Given that many reviewers and fans have referred to Bob Dylan as “the voice of a generation,” he could easily serve as a benchmark for any budding lyricist or artist. Although Dylan himself wasn’t very appreciative of the comment, millions of people nevertheless found his gift for writing lyrics to be admirable.
When an artist aspires to Bob’s level but is actually a rock icon rather than an aspiring rocker, things may become a little more tricky. After all, Robert Plant has captivated many people via his work with Led Zeppelin and his solo career, so the typical rock fan probably doesn’t require an introduction.
However, after selling millions of records, becoming famous all over the globe, and being chosen as the “rock god” by other rockers, he still felt insecure about not having the same influence as Dylan. The rock star had just spoken to Rolling Stone three years prior, during the height of the epidemic, when he was 72 years old, so these concerns weren’t decades old either.
When Robert conducted the interview, he was preparing to release an anthology CD called “Digging Deep: Subterranea” in 2020. He was remastering some previously unheard songs as well as old songs from Led Zeppelin and his solo career. He so attributed his influence to Bob’s when talking about the album and making the sarcastic comment that the person who had recorded it sounded like he didn’t have a social life.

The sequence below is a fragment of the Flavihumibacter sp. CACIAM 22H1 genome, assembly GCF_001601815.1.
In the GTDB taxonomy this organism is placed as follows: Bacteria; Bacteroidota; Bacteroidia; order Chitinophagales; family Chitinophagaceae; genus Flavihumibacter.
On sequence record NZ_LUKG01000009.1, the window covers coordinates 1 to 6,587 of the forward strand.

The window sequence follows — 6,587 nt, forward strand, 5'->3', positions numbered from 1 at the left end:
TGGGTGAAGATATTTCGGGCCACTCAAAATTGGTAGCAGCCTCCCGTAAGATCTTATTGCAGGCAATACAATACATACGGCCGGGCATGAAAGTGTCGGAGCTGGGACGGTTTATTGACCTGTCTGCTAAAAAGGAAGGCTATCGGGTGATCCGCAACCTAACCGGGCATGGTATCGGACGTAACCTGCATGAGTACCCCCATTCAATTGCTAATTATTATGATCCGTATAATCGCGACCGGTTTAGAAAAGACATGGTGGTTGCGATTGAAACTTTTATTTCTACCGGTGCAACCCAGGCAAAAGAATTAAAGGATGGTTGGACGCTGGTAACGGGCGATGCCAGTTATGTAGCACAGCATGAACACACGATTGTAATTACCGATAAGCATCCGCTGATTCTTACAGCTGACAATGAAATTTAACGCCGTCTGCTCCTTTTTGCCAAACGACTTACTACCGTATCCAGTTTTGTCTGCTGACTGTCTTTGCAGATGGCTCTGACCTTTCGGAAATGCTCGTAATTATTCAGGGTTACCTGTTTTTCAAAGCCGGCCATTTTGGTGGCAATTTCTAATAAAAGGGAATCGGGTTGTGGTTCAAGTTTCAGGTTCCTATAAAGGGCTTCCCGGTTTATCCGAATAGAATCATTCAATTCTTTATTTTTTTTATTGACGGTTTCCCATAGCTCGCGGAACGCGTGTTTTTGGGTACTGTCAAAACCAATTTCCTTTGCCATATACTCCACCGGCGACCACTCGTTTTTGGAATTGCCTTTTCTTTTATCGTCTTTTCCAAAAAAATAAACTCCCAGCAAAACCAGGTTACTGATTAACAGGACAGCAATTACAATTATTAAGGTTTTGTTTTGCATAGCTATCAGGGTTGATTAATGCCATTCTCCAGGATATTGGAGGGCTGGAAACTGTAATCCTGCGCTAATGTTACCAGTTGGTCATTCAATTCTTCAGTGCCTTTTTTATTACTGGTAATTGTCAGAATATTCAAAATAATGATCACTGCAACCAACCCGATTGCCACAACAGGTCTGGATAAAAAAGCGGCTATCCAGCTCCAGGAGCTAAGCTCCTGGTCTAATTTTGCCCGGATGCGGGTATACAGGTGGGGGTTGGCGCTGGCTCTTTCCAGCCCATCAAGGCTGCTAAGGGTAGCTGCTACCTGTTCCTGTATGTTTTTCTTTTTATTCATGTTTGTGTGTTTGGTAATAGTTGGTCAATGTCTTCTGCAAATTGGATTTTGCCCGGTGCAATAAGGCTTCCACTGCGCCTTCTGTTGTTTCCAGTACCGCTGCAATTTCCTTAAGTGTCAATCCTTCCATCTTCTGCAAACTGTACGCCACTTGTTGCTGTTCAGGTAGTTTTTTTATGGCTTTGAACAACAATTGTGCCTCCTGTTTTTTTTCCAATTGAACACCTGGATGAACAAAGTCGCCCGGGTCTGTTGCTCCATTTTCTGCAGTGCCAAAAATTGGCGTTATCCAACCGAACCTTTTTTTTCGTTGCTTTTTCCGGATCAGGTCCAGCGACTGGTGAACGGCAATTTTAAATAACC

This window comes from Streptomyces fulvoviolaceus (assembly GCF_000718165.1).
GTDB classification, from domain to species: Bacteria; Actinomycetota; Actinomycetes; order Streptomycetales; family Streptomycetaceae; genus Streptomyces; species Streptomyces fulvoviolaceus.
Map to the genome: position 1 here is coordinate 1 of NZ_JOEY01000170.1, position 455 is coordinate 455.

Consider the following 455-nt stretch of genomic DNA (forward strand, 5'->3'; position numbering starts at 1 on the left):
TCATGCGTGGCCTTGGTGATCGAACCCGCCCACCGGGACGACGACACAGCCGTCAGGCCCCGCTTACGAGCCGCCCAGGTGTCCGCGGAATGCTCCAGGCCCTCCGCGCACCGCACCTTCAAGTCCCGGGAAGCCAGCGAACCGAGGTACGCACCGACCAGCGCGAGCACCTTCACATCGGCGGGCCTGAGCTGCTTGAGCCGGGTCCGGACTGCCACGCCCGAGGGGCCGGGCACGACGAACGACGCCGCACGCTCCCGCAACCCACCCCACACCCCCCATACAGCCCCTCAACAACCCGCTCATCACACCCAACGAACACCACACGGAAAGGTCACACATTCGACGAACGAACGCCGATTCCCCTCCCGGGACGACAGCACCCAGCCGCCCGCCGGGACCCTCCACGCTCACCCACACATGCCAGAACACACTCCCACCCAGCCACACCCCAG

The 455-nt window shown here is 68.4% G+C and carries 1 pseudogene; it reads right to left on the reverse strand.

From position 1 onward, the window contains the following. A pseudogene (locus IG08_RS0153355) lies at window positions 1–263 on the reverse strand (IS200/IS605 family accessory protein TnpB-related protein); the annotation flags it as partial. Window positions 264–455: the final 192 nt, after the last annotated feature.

None of the songs on the album could live up to the standards of Bob Dylan’s hit, “Masters of War,” the singer claimed, even though he had faith in his words and compositions. He also pointed out the doubts that lay behind each tune. In any case, Robert was happy with his work and delighted that it had been casually created in a typical studio on the Welsh border.
Robert Plant’s statement on his compilation album:
“When I listen to it, I wonder whether the guy who was singing and writing the lyrics ever had a rest. I mean, did he ever take a vacation? What on earth was going on? And why didn’t he just shut the f*ck up for a while and learn something new, like applied mathematics or astronomy? But yeah, [Digging Deep] just rolls with so much gusto.
It’s pretty confident, except for, really, underneath it all, maybe it was never confident; it was just throwing another spanner into the works to see where the shards would take me. None of these songs are going to match [Bob Dylan’s] ‘Masters of War’ or something like that. They’re songs from the moment that they were born in some rehearsal room on the Welsh borders, I guess.”
As for the singer himself, he didn’t believe his anthology record would have the significance of a single track from Bob’s career because of the simplicity of their recordings and how everything came into play easily. However, it may be up to your taste to judge whether Robert did match the impact of Dylan’s.